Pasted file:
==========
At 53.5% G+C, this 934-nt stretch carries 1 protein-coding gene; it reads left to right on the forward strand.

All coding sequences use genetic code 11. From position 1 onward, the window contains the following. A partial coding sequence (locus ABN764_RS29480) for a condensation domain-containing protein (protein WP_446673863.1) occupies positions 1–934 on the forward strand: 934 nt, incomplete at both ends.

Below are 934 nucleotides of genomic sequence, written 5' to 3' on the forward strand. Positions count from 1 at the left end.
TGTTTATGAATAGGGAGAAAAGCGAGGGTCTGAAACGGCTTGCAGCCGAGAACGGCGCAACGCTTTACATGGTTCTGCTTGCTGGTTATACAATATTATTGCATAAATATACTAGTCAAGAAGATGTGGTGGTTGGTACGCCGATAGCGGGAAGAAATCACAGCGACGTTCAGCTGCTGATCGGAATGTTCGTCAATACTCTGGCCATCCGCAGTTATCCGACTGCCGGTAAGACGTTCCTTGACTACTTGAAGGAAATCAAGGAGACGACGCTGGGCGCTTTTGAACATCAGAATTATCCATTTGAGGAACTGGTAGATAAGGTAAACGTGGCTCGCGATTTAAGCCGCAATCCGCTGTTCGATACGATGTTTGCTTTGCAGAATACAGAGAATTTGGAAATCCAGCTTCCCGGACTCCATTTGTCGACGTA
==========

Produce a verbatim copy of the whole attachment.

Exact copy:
At 53.5% G+C, this 934-nt stretch carries 1 protein-coding gene; it reads left to right on the forward strand.

All coding sequences use genetic code 11. From position 1 onward, the window contains the following. A partial coding sequence (locus ABN764_RS29480) for a condensation domain-containing protein (protein WP_446673863.1) occupies positions 1–934 on the forward strand: 934 nt, incomplete at both ends.

Below are 934 nucleotides of genomic sequence, written 5' to 3' on the forward strand. Positions count from 1 at the left end.
TGTTTATGAATAGGGAGAAAAGCGAGGGTCTGAAACGGCTTGCAGCCGAGAACGGCGCAACGCTTTACATGGTTCTGCTTGCTGGTTATACAATATTATTGCATAAATATACTAGTCAAGAAGATGTGGTGGTTGGTACGCCGATAGCGGGAAGAAATCACAGCGACGTTCAGCTGCTGATCGGAATGTTCGTCAATACTCTGGCCATCCGCAGTTATCCGACTGCCGGTAAGACGTTCCTTGACTACTTGAAGGAAATCAAGGAGACGACGCTGGGCGCTTTTGAACATCAGAATTATCCATTTGAGGAACTGGTAGATAAGGTAAACGTGGCTCGCGATTTAAGCCGCAATCCGCTGTTCGATACGATGTTTGCTTTGCAGAATACAGAGAATTTGGAAATCCAGCTTCCCGGACTCCATTTGTCGACGTA